You would hardly recognize the property since your last visit. The rubble and junk is piling higher and higher, and unless something is done quickly, the tipple and bunkers will be gone. I can do no more than to say that this is shameful, and as I outlined in my letter to Ray, I shall, if I can acquire the property at a price I can afford to pay, at least fix it up so that people can get in to see it, and ensure that it will still be standing for future generations to see.

I realize that your Government is free from criticism for a further four years, just as I realize that you personally have done a tremendous job in creating parks throughout British Columbia, but by heavens, if Barkerville is worth spending the amount of money that has been expended, then surely coal, which brought far more fame and dollars to this province than Barkerville, deserves some minor consideration, such as this.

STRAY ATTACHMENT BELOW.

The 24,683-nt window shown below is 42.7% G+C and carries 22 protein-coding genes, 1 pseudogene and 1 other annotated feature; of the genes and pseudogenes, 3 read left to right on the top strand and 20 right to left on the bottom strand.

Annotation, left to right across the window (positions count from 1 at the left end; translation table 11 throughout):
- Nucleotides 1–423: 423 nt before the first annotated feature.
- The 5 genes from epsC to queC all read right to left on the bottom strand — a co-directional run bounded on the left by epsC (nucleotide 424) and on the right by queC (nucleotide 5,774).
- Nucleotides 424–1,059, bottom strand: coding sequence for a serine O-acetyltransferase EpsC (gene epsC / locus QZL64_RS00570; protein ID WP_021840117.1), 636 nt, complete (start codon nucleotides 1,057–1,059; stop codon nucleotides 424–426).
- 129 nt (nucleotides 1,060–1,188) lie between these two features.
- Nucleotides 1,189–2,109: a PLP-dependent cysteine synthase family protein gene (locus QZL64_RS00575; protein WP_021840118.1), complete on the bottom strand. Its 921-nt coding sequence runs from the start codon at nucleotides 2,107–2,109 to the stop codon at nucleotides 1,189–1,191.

October 8, 1969, Ken Kiernan wrote to George Wilkinson:

Dear George,

Many thanks for your letter of the 3rd of October with copy of yours of the same date to Ray Williston in connection with the old Morden Colliery at South Wellington.

I agree, that if it is Possible, this site is work saving, and will make my point of view in this regard made known to others concerned with such preservation.

On October 14, 1969, T. R. Broadland, of the Historic Parks and Sites Division of the Provincial Government sent the following letter to Mr. R. H. Ahrens, Director of the Provincial Parks Branch: